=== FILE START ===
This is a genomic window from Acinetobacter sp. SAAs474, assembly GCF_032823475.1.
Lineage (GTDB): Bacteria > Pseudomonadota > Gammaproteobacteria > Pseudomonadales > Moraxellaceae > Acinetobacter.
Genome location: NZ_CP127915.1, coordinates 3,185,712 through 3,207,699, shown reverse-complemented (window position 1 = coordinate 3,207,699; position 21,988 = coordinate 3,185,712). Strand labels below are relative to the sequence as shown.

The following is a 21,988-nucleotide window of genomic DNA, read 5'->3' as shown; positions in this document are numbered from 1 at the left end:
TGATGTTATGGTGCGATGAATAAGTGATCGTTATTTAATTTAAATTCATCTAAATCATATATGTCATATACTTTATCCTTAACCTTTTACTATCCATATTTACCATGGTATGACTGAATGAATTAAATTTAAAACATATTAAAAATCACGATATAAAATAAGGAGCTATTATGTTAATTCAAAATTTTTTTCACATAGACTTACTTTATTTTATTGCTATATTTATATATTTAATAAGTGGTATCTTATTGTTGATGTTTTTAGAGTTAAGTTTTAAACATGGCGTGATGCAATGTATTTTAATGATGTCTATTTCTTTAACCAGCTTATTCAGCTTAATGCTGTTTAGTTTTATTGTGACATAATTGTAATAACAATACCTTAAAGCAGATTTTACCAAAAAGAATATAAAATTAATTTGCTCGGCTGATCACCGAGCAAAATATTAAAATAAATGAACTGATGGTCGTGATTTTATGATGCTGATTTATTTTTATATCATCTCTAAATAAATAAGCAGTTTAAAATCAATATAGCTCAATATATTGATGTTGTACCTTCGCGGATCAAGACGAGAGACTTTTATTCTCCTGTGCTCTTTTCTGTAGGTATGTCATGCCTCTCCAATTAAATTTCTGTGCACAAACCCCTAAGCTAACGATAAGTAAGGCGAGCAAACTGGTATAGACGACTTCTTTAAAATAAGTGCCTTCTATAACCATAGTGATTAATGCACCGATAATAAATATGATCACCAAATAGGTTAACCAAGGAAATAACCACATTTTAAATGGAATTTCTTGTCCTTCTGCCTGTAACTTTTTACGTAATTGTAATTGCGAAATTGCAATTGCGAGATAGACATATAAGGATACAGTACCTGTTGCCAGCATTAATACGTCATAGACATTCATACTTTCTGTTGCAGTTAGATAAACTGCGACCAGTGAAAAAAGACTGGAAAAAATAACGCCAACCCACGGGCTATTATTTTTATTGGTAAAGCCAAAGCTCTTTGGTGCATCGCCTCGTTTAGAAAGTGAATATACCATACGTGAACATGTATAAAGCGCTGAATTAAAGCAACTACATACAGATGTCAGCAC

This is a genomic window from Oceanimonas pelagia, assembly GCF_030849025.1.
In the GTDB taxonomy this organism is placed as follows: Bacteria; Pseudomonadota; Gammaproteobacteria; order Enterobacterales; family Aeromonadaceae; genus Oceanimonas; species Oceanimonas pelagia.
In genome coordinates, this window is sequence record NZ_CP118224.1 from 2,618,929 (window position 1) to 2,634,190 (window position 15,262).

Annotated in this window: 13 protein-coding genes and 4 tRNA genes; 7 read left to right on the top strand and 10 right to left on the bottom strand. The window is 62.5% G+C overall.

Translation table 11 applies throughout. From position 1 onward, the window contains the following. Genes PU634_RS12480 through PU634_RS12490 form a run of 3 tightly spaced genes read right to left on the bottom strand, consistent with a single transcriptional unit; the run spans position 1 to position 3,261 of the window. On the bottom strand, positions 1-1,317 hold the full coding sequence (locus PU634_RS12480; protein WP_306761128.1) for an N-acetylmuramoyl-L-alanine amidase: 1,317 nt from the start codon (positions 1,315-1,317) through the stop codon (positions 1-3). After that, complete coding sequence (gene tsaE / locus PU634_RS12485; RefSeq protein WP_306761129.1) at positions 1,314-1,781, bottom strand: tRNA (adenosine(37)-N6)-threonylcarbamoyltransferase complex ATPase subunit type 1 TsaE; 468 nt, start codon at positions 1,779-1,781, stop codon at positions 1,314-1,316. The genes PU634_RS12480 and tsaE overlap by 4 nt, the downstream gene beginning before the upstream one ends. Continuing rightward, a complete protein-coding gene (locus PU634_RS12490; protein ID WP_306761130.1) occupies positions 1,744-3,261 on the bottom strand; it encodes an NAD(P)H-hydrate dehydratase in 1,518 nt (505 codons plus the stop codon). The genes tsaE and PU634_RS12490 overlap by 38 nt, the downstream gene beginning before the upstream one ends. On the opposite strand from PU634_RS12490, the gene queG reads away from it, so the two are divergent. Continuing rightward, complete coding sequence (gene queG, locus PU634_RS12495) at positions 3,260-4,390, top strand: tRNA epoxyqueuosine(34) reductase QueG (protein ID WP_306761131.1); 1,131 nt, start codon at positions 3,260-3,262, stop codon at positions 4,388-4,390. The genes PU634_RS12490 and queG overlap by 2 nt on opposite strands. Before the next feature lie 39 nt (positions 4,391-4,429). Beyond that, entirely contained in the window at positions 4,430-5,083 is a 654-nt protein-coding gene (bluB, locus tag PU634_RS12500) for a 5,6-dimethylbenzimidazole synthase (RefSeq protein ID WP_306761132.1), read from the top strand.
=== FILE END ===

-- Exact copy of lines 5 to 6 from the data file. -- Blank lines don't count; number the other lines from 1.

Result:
TGATGTTATGGTGCGATGAATAAGTGATCGTTATTTAATTTAAATTCATCTAAATCATATATGTCATATACTTTATCCTTAACCTTTTACTATCCATATTTACCATGGTATGACTGAATGAATTAAATTTAAAACATATTAAAAATCACGATATAAAATAAGGAGCTATTATGTTAATTCAAAATTTTTTTCACATAGACTTACTTTATTTTATTGCTATATTTATATATTTAATAAGTGGTATCTTATTGTTGATGTTTTTAGAGTTAAGTTTTAAACATGGCGTGATGCAATGTATTTTAATGATGTCTATTTCTTTAACCAGCTTATTCAGCTTAATGCTGTTTAGTTTTATTGTGACATAATTGTAATAACAATACCTTAAAGCAGATTTTACCAAAAAGAATATAAAATTAATTTGCTCGGCTGATCACCGAGCAAAATATTAAAATAAATGAACTGATGGTCGTGATTTTATGATGCTGATTTATTTTTATATCATCTCTAAATAAATAAGCAGTTTAAAATCAATATAGCTCAATATATTGATGTTGTACCTTCGCGGATCAAGACGAGAGACTTTTATTCTCCTGTGCTCTTTTCTGTAGGTATGTCATGCCTCTCCAATTAAATTTCTGTGCACAAACCCCTAAGCTAACGATAAGTAAGGCGAGCAAACTGGTATAGACGACTTCTTTAAAATAAGTGCCTTCTATAACCATAGTGATTAATGCACCGATAATAAATATGATCACCAAATAGGTTAACCAAGGAAATAACCACATTTTAAATGGAATTTCTTGTCCTTCTGCCTGTAACTTTTTACGTAATTGTAATTGCGAAATTGCAATTGCGAGATAGACATATAAGGATACAGTACCTGTTGCCAGCATTAATACGTCATAGACATTCATACTTTCTGTTGCAGTTAGATAAACTGCGACCAGTGAAAAAAGACTGGAAAAAATAACGCCAACCCACGGGCTATTATTTTTATTGGTAAAGCCAAAGCTCTTTGGTGCATCGCCTCGTTTAGAAAGTGAATATACCATACGTGAACATGTATAAAGCGCTGAATTAAAGCAACTACATACAGATGTCAGCAC

This is a genomic window from Oceanimonas pelagia, assembly GCF_030849025.1.